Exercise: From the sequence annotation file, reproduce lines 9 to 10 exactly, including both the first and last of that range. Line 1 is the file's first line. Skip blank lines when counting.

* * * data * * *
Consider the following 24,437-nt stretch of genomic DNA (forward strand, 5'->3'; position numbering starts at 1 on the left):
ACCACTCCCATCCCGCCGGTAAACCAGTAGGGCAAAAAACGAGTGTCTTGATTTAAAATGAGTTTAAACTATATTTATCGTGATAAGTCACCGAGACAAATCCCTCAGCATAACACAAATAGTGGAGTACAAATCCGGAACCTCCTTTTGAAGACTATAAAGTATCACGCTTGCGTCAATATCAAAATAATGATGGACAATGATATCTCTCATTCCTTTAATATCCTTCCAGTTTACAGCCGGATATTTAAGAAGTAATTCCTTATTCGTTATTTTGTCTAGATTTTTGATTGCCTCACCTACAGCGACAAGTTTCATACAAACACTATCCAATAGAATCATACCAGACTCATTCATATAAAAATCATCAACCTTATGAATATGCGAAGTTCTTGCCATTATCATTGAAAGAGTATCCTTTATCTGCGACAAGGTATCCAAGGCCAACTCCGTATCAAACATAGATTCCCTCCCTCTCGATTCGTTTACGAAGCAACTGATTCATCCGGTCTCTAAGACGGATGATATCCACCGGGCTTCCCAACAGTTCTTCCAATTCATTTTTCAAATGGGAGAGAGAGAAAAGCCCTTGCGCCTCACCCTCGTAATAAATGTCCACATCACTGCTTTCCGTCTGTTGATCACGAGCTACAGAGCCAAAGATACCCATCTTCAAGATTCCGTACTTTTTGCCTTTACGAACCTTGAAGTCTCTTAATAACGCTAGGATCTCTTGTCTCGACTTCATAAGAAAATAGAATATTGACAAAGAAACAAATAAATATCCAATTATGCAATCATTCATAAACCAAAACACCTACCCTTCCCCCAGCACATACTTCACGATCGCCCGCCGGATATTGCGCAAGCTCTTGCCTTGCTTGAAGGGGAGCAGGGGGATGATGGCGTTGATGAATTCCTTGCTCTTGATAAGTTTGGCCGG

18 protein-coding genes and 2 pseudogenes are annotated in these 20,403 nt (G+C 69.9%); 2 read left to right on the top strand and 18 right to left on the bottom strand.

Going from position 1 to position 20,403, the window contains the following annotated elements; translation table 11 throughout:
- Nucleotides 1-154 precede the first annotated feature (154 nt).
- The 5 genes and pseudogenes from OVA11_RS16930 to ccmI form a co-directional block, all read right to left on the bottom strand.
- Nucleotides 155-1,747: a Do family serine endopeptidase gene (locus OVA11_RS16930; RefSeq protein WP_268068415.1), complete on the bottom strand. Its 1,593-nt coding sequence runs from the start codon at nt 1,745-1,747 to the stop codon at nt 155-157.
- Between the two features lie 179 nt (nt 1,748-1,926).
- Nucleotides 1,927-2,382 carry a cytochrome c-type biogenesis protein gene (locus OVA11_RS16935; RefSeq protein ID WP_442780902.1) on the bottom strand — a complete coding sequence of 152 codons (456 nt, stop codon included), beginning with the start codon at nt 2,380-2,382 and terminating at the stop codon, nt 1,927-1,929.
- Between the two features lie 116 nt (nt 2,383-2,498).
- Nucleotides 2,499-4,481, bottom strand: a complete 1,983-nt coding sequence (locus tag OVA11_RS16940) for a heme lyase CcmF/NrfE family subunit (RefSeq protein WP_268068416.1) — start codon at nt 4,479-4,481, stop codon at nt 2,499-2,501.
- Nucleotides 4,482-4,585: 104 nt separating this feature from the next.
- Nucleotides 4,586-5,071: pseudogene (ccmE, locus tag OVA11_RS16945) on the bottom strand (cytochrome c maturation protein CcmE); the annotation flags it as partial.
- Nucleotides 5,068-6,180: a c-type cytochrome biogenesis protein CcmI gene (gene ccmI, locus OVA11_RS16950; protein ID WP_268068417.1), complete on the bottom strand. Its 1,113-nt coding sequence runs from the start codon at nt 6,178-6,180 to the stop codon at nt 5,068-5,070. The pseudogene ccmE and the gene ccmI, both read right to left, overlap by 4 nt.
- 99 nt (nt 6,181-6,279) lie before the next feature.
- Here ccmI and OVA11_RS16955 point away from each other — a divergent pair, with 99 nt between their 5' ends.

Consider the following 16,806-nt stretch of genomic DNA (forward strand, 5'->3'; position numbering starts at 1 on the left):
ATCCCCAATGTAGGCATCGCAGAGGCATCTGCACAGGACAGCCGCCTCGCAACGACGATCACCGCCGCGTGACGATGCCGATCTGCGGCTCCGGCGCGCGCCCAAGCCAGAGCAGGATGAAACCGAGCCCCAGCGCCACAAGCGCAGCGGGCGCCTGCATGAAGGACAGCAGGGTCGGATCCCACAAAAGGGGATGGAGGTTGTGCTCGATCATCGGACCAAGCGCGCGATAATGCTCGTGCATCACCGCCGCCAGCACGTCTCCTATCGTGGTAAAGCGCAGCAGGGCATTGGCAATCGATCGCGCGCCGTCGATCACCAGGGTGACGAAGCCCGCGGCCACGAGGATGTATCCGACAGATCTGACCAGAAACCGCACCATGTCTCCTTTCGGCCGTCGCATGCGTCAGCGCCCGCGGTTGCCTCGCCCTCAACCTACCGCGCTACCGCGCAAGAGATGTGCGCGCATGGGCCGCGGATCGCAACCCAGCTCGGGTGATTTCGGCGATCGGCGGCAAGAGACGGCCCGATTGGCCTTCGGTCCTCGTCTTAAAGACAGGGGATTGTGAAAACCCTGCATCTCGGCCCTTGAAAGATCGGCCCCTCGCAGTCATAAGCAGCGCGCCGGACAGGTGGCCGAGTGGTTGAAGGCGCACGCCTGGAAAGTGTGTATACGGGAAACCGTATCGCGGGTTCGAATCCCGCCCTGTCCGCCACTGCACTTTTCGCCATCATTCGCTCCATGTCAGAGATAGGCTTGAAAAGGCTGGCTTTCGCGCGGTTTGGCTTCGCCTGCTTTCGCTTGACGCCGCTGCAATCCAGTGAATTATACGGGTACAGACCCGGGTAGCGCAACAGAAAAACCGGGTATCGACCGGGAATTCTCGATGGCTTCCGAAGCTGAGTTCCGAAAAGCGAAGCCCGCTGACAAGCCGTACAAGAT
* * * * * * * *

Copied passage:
- Nucleotides 1,927-2,382 carry a cytochrome c-type biogenesis protein gene (locus OVA11_RS16935; RefSeq protein ID WP_442780902.1) on the bottom strand — a complete coding sequence of 152 codons (456 nt, stop codon included), beginning with the start codon at nt 2,380-2,382 and terminating at the stop codon, nt 1,927-1,929.
- Between the two features lie 116 nt (nt 2,383-2,498).